Back in the 1980’s I never was much of a Bubble Bobble fan. Back then, quarters were hard to come by for middle schooler, and I certainly was not going to drop one in to play some abstract puzzle game about two cutesy lizard boys blowing bubbles. I was all about blowing stuff up – Zaxxon, Galaga, Centipede – but the closest I would ever get to a game that involved bubble blowing and lizards was maybe a round or two of Dig Dug.
In fact, when I approached for this review, I really did not have a clue about what the original Bubble Bobble’s actual gameplay premise was – I have always confused it with its Taito-family spinoff franchise, the bubble-shooter game Bust-A-Move (aka Puzzle Bobble). I truly thought I was going to be playing a match-3 game, but that was not the case.
Bubble Bobble is a level-based puzzler in which two human brothers, Bubby and Bobby find themselves transformed into the reptilian creatures “Bub” and “Bob” by the evil wizard Baron Von Blubba in the process of kidnapping their girlfriends and taking him back to his lair deep in the Cave of Monsters. The heroes descend into the cave on a mission to save their girlfriends and transform themselves back into their human form.
Along the journey, the two “Bubble Dragon” heroes encounter a series of enemy “bullies” that must be felled. The boys’ only weapon is the ability to blow bubbles to encapsulate their enemies, which they subsequently pop, defeating each enemy and transforming into food items. The key to scoring big is to manipulate these floating bubbles together into linked groupings, then popping the entire grouping at once, resulting in huge combos and higher scoring food items. The catch to this is timing; if the player takes too long prepping bubbles for big combos, bubbles will begin to pop on their own, releasing their now-enraged inhabitants.
I keep mentioning the brothers as if they are a pair – and that’s because when Bubble Bobble was released as a game in the arcades, it was a shared-screen two-player multiplayer which was a bit of a novelty in the 1980’s. Single players were certainly welcome to play, but the game was really optimized for two-player cooperative play, which comes in handy as the difficulty increases through the 50 gameplay levels.
That’s the crux of the Bubble Bobble gameplay experience – what it was upon the game’s original release in 1986 – and what it is twenty-four years later with Bubble Bobble 4 Friends: The Baron is Back!. Like I said, I had no idea about the 1986 gameplay until now – but given that 4 Friends includes the original arcade game, I am now confident in my assessment.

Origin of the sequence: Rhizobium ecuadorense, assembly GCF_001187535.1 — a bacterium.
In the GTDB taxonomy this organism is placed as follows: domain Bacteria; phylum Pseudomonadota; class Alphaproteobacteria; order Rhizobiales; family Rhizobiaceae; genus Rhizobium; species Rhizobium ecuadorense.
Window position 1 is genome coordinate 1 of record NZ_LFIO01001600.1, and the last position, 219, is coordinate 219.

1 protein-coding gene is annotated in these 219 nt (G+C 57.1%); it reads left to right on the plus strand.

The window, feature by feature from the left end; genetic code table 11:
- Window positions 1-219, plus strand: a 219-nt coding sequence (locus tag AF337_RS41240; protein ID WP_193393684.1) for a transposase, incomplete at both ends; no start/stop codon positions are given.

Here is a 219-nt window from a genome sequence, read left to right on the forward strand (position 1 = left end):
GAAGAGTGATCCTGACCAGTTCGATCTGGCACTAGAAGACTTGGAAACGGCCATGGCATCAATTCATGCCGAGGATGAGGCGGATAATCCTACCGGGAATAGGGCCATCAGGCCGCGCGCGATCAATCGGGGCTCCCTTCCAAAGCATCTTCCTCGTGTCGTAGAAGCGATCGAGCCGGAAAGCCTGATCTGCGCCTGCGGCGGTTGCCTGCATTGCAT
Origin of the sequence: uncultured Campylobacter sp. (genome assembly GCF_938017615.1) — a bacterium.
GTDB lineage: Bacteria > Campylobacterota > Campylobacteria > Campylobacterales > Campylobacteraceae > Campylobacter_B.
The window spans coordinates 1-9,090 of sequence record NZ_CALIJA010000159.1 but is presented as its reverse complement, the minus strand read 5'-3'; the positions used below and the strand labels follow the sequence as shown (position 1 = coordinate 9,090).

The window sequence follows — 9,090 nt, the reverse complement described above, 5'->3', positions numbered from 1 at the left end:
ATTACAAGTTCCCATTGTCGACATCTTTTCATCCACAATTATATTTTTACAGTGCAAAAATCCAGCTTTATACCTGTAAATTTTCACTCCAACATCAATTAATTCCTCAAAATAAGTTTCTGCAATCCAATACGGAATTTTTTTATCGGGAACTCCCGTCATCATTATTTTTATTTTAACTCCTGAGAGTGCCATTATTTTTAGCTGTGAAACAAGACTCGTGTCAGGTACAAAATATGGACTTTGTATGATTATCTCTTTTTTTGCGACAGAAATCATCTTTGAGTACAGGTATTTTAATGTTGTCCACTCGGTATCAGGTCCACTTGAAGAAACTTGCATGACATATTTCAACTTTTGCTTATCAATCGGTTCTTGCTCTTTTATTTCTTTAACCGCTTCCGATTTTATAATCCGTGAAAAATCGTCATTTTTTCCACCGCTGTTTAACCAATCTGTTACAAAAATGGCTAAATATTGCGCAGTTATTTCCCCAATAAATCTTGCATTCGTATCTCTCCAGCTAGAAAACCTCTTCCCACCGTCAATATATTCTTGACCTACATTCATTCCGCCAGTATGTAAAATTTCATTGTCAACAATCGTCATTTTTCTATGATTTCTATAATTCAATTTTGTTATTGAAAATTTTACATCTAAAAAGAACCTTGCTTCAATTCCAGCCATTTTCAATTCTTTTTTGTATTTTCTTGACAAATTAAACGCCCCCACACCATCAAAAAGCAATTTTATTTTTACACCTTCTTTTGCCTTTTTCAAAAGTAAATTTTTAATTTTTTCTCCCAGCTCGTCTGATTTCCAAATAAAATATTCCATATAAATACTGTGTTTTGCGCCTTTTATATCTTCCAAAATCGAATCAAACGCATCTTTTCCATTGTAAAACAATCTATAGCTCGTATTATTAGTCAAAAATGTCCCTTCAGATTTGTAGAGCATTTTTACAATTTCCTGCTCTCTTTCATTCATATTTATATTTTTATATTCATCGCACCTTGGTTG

How does this gameplay hold up nearly a quarter-century later? Surprisingly well, to be honest. In fact, I found that I really enjoyed my time with Bub and Bob. Bubble Bobble 4 Friends: The Baron is Back! takes place after a pair of Bubble Bobble plush toys are mysteriously brought to life on a child’s bed. This simple act kicks off the 200-level adventure through various areas of the child’s bedroom, leading to the final boss battle versus the invincible Baron Von Blubba.
In the earlier stages of the game, the levels’ designs and enemies’ attacks are rather straightforward and easy to manage, but as the game goes on all becomes increasingly more complex, with players having to craft and manipulate bubble platforms to jump on to avoid enemy projectiles and reach higher areas. There is an increasing emphasis on speed and efficiency, taking the simple leisurely gameplay and amping it up to a frantic pace.
The visuals sport the same flashy upgrades we have become accustomed to with these retro arcade classics, with fully rendered 3D characters worked into 2D levels and massive screen-filling effects to celebrate successful combo chains and level completions. It takes what could be a rather staid experience and makes it fun and exciting, even if it tends to be over the top at times. The audio is pretty true to the original, with an appropriately updated soundtrack.
Stating 200 levels is a little misleading as this really includes 100 unique stages that over the course of the game are played twice – all 100 on normal difficulty, then all 100 again on hard difficulty. And believe me when I say that hard difficulty level is extremely challenging. Still, there is more than enough fun to be had, especially considering this PS4 release is actually a port of last year’s Switch version with 50 additional unique stages equating to 100 gameplay levels from the Baron is Back DLC package. Getting all of this at the same price as last year’s release is a bargain. Taito’s decision to include the original Bubble Bobble as a playable arcade cabinet within the game which is simply icing on the cake.
I came into Bubble Bobble 4 Friends: The Baron is Back! without a whole lot of background on the franchise – and admittedly, I thought I was going to be playing an entirely different game. But what I discovered was really quite enjoyable – more so than my 14 year old self ever would have thought back in 1984.